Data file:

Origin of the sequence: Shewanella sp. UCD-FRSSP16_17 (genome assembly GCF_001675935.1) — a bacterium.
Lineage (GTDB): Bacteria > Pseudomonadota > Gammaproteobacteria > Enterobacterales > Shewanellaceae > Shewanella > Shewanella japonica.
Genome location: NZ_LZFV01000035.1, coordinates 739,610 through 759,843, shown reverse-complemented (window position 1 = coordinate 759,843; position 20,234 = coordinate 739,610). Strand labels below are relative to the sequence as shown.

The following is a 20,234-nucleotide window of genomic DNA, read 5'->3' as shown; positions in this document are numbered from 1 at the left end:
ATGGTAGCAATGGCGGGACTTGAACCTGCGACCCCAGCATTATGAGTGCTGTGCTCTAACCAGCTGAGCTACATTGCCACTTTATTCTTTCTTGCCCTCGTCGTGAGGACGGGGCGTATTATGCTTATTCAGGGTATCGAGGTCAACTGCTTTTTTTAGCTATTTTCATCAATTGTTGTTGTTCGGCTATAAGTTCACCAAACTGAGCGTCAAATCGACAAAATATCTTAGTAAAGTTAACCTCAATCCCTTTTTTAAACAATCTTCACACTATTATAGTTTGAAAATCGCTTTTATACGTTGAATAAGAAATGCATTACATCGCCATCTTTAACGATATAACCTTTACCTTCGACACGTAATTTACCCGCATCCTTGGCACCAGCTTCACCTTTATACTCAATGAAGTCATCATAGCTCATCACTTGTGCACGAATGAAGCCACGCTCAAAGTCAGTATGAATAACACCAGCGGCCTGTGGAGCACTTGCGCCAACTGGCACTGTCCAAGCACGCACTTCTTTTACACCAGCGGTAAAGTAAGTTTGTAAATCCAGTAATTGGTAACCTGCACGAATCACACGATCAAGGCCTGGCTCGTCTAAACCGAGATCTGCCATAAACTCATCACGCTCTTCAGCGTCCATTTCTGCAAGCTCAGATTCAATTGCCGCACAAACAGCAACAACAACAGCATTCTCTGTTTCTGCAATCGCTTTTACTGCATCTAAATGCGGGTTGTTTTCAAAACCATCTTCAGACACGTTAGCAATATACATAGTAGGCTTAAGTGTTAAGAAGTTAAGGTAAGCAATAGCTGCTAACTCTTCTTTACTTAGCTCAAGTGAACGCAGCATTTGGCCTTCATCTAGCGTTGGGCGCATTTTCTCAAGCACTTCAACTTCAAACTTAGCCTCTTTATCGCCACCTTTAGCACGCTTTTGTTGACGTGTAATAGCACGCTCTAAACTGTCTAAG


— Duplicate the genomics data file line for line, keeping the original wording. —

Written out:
Origin of the sequence: Shewanella sp. UCD-FRSSP16_17 (genome assembly GCF_001675935.1) — a bacterium.
Lineage (GTDB): Bacteria > Pseudomonadota > Gammaproteobacteria > Enterobacterales > Shewanellaceae > Shewanella > Shewanella japonica.
Genome location: NZ_LZFV01000035.1, coordinates 739,610 through 759,843, shown reverse-complemented (window position 1 = coordinate 759,843; position 20,234 = coordinate 739,610). Strand labels below are relative to the sequence as shown.

The following is a 20,234-nucleotide window of genomic DNA, read 5'->3' as shown; positions in this document are numbered from 1 at the left end:
ATGGTAGCAATGGCGGGACTTGAACCTGCGACCCCAGCATTATGAGTGCTGTGCTCTAACCAGCTGAGCTACATTGCCACTTTATTCTTTCTTGCCCTCGTCGTGAGGACGGGGCGTATTATGCTTATTCAGGGTATCGAGGTCAACTGCTTTTTTTAGCTATTTTCATCAATTGTTGTTGTTCGGCTATAAGTTCACCAAACTGAGCGTCAAATCGACAAAATATCTTAGTAAAGTTAACCTCAATCCCTTTTTTAAACAATCTTCACACTATTATAGTTTGAAAATCGCTTTTATACGTTGAATAAGAAATGCATTACATCGCCATCTTTAACGATATAACCTTTACCTTCGACACGTAATTTACCCGCATCCTTGGCACCAGCTTCACCTTTATACTCAATGAAGTCATCATAGCTCATCACTTGTGCACGAATGAAGCCACGCTCAAAGTCAGTATGAATAACACCAGCGGCCTGTGGAGCACTTGCGCCAACTGGCACTGTCCAAGCACGCACTTCTTTTACACCAGCGGTAAAGTAAGTTTGTAAATCCAGTAATTGGTAACCTGCACGAATCACACGATCAAGGCCTGGCTCGTCTAAACCGAGATCTGCCATAAACTCATCACGCTCTTCAGCGTCCATTTCTGCAAGCTCAGATTCAATTGCCGCACAAACAGCAACAACAACAGCATTCTCTGTTTCTGCAATCGCTTTTACTGCATCTAAATGCGGGTTGTTTTCAAAACCATCTTCAGACACGTTAGCAATATACATAGTAGGCTTAAGTGTTAAGAAGTTAAGGTAAGCAATAGCTGCTAACTCTTCTTTACTTAGCTCAAGTGAACGCAGCATTTGGCCTTCATCTAGCGTTGGGCGCATTTTCTCAAGCACTTCAACTTCAAACTTAGCCTCTTTATCGCCACCTTTAGCACGCTTTTGTTGACGTGTAATAGCACGCTCTAAACTGTCTAAG